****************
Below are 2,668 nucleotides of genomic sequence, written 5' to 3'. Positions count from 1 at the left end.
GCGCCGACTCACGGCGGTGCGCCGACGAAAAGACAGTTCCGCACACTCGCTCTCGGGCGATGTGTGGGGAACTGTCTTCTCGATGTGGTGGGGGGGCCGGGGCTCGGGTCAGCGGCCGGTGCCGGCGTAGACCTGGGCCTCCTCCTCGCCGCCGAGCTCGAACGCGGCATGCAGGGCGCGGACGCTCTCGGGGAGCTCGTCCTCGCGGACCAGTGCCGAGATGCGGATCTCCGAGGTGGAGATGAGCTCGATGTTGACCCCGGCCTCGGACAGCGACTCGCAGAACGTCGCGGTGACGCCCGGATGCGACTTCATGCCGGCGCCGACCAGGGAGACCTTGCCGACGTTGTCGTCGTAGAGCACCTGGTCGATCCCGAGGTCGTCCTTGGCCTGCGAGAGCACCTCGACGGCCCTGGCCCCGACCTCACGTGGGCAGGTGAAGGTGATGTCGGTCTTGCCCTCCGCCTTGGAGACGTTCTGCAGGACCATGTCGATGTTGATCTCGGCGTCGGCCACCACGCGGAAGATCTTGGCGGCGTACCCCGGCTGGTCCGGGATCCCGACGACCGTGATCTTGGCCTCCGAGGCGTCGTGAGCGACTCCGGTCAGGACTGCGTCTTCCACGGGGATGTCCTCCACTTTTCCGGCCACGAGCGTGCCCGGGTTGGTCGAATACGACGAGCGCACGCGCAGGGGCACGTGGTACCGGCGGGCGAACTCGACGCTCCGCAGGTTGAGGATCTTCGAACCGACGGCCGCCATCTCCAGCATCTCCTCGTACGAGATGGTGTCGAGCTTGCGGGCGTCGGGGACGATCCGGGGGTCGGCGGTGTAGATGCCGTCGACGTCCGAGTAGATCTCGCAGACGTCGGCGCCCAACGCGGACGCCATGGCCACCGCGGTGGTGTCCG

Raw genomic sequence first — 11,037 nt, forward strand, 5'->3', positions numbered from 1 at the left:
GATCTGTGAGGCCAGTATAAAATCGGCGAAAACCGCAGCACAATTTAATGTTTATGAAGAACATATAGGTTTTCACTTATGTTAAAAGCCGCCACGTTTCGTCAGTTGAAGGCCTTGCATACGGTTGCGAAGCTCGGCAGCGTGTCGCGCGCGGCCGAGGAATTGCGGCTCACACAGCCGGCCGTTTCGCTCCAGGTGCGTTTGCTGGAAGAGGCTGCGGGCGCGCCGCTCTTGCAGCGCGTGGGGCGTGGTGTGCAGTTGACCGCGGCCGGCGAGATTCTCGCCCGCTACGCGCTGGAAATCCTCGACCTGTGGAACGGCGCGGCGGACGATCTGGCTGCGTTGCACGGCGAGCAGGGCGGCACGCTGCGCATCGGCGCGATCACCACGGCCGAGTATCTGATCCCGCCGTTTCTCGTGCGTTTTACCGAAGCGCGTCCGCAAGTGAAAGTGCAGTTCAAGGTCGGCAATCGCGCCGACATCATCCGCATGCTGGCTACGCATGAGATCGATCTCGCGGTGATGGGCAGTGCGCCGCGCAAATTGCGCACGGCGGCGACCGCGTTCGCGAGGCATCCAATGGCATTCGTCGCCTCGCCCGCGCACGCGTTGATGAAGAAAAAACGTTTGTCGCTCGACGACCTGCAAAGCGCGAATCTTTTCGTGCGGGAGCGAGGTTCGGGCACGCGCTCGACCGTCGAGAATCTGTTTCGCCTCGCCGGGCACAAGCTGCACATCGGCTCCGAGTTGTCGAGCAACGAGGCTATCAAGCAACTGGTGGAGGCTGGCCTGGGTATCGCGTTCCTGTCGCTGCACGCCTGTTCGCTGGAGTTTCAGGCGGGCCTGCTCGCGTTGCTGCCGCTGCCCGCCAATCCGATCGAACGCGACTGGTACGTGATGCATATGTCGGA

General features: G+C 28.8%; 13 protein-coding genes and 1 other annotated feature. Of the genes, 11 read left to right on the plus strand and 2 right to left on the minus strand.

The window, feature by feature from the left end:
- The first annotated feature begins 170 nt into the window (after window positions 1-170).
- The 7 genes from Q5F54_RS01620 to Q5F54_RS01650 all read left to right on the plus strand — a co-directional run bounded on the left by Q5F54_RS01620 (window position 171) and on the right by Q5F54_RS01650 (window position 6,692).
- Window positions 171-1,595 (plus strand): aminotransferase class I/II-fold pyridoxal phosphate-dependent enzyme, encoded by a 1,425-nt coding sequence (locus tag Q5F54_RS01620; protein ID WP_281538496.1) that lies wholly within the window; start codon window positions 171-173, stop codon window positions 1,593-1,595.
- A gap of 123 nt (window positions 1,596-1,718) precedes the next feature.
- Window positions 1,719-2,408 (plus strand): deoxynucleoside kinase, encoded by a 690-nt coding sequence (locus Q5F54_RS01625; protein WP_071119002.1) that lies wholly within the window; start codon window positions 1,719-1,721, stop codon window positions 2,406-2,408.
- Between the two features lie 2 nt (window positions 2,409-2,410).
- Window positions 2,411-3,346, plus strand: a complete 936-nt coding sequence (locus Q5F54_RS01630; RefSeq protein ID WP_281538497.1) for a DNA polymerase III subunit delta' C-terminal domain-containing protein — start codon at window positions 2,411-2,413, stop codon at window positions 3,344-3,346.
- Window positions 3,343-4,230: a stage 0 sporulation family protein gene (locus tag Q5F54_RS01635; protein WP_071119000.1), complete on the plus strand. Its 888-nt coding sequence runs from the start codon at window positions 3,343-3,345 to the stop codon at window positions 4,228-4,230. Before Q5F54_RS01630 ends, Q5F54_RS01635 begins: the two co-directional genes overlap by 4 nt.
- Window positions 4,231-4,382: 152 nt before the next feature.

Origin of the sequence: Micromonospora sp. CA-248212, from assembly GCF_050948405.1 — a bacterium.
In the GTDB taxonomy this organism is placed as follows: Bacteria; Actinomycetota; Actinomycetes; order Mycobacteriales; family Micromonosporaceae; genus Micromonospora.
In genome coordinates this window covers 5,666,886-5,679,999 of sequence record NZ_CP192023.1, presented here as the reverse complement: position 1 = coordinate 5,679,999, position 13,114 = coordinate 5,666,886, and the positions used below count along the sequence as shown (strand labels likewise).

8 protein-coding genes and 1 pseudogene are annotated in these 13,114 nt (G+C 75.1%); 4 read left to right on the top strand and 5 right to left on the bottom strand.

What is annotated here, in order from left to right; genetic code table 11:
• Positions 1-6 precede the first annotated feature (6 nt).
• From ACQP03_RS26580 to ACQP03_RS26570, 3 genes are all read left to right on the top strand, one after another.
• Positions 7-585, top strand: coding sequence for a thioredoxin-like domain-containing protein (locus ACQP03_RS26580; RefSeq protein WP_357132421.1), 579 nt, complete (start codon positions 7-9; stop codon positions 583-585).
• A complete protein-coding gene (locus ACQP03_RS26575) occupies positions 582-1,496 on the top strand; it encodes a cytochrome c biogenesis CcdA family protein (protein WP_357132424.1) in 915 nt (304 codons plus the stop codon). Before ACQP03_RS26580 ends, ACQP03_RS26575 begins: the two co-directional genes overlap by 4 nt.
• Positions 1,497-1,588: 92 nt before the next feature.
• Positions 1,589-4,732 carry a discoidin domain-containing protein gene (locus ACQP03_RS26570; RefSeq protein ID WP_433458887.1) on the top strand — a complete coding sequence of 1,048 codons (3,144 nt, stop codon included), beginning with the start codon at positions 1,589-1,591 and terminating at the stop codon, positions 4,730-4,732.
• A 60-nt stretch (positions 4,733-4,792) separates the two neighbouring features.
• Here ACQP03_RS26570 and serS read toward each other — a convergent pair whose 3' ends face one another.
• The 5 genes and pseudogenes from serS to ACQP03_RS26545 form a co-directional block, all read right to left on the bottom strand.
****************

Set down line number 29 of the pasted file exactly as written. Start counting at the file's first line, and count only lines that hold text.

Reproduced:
• The 5 genes and pseudogenes from serS to ACQP03_RS26545 form a co-directional block, all read right to left on the bottom strand.